Furthermore, you can tell if a con man is legitimate by how they dress and what they drive. Sales agents “eat what they kill.” If they aren’t killing (closing distribution deals), they aren’t eating. They display their ability to sell by wearing nice clothes and driving expensive cars.
Buy a Damn Badge
All of the film festivals have different prices and levels of access. Some people like to avoid paying the entrance fee by sneaking in. Others pay the general admission price but don’t buy tickets to see the actual films. They try to cop unused tickets or sneak into theaters. I don’t recommend these methods.
Just pay the fee (for the festivals where you can buy a ticket) so you can walk around freely, see whatever you want and meet anyone. Sure, some ticket can cost a lot (most are not too expensive), and of course you’ll have to travel to the festival and stay in the area. But that’s just the cost of doing business.
Meet Talented People
Festivals are big networking events. They’re full of talented people with enough skill to make movies people actually want to see. They have navigated their way through the system. They have lots of people pulling on their sleeves, trying to get their attention. These are the kinds of people who can make an impact on your career.
It’s tempting to stick to your wheelhouse. If you’re a writer, you can talk easily with other writers. But writers are just one piece of a film’s puzzle. Use the film festival to connect with buyers, producers, editors, directors, and other players who can collaborate on material.
Furthermore, meet some distributors if you can. Find out who the real ones are – the ones actually closing deals and making money. You may not work with them in the near future, but it helps to know which are legitimate.
Don’t Fall in Love
If you’re an investor and happen to mention that to anyone, you’ll get piles of paper (scripts, finished movies, etc): LLC documents, PPMs, and plenty of shit that doesn’t look legitimate. Everything will explain how that particular movie is “amazing” and set up to make buckets of money.
Try to not to fall in love with anything too much. Don’t make any commitments, either. Some of those pictures could have promise. Some will be garbage. You need someone experienced to look through it and tell you if anything has value.
Eat up all the Feedback
Let’s say you get your film into a festival. People actually watch it in a real theater. Don’t be afraid to ask for their opinions. Some people will flatter you with bullshit, but plenty will give you honest criticism if you seem open to it.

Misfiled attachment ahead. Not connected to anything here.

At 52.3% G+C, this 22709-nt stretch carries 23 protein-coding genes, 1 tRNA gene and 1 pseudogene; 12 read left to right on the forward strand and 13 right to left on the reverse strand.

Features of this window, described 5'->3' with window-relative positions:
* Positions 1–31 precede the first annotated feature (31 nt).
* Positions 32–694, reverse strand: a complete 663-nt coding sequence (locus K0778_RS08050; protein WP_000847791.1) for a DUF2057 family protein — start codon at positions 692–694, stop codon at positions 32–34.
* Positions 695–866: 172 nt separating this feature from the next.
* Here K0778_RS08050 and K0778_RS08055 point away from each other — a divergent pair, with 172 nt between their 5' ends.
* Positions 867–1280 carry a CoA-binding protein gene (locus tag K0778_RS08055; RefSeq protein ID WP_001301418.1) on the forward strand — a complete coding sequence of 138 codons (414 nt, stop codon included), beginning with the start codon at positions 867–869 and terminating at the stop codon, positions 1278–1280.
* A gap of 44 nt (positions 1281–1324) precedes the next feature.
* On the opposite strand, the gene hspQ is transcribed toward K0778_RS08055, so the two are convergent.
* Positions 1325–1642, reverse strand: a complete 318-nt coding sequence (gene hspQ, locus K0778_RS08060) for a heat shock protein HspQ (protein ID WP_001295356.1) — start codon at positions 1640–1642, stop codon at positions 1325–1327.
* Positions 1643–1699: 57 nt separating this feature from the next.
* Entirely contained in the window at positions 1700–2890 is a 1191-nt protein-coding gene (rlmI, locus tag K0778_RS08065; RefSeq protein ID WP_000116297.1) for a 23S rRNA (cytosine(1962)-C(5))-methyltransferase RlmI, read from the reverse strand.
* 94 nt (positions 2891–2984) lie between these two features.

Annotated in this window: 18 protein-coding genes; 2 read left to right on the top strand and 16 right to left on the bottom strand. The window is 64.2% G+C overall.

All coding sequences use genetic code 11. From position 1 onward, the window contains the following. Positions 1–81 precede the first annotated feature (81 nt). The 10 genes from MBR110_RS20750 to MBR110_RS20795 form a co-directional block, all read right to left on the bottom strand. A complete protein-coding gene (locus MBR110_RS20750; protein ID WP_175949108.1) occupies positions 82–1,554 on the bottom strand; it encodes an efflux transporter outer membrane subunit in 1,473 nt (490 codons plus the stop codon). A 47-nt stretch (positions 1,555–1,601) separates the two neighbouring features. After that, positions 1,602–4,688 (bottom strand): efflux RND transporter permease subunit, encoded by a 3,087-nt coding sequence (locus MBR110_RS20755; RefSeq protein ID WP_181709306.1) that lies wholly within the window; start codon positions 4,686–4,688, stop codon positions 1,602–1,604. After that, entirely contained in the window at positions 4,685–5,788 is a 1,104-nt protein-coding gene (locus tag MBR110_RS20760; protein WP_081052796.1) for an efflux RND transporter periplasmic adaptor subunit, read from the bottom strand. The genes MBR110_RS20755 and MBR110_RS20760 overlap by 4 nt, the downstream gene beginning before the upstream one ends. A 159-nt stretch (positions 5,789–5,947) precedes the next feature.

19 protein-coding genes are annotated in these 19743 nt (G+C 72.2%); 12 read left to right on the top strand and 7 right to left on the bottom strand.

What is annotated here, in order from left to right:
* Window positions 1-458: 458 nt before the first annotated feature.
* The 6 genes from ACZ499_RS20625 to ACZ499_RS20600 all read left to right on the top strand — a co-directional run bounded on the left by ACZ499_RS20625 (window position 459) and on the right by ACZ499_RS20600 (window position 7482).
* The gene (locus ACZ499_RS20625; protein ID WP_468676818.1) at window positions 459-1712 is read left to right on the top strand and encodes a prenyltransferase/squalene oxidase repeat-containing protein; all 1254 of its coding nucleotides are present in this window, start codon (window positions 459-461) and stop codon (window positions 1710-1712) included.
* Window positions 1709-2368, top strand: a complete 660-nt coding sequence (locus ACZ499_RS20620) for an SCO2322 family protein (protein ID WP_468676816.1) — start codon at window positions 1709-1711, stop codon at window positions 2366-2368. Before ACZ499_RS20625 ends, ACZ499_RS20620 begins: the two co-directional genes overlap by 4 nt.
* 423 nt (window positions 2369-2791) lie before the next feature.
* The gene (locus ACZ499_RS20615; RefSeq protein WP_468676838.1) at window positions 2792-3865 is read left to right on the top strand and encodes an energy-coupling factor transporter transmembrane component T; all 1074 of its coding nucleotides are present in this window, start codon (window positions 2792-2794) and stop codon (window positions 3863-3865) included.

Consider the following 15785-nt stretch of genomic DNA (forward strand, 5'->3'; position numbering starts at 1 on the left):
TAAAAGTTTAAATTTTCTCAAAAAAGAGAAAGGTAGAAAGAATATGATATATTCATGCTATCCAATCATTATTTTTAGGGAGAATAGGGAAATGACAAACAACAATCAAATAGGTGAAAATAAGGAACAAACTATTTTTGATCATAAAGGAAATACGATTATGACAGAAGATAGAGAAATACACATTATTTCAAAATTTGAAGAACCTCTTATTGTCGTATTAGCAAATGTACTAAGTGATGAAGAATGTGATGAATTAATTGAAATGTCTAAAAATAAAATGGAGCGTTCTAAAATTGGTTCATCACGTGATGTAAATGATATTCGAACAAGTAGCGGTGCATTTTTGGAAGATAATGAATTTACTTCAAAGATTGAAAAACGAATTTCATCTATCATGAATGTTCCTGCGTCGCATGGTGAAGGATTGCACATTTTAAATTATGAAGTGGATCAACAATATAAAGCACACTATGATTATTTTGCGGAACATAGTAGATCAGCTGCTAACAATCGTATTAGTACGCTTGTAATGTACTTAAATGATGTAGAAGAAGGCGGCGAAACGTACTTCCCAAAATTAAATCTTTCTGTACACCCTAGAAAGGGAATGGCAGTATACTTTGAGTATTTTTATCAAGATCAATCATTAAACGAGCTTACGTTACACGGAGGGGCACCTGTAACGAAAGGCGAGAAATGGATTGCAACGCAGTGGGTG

It’s important to take their feedback seriously. Filmmaking is a skill you build over time through repetition. Talent in the film business is having ideas. Executing those ideas is an operational element. You have to learn how to write with structure, how to block a scene, how to light it, how to find good actors, how to direct actors, and how to move a story forward (without a bunch of useless shoe leather). You can always get better.
If you take feedback seriously and polish your craft, you can move up into more prestigious film festivals where more people will pay attention to you & your work. In this sense, you can use your film festival performance as a barometer for your skill level.
Remember this: Winning a low-level film festival doesn’t mean you’re the shit. It just means you have enough skill to keep progressing. You still need to develop your skill set into something professional that the market wants, but you’re on the way.
Oh, and if you send your film to multiple festivals and no one will show it, learn to move on quickly. It’s not likely to get in anywhere else. There’s no sense beating a dead horse.
Most Importantly: Have Fun
Film festivals are great tools to meet people in the industry and set up deals. But don’t forget to take some time to appreciate the content. Film festivals are a front row seat to some really good movies. Even better, you get to see them before everyone else. If you love movies as much as I do, I know you’ll have a great time.
If you’re going to spend the time and money to attend a film festival, I strongly encourage you to take this advice seriously. If you follow my tips, you will maximize the value of your experience.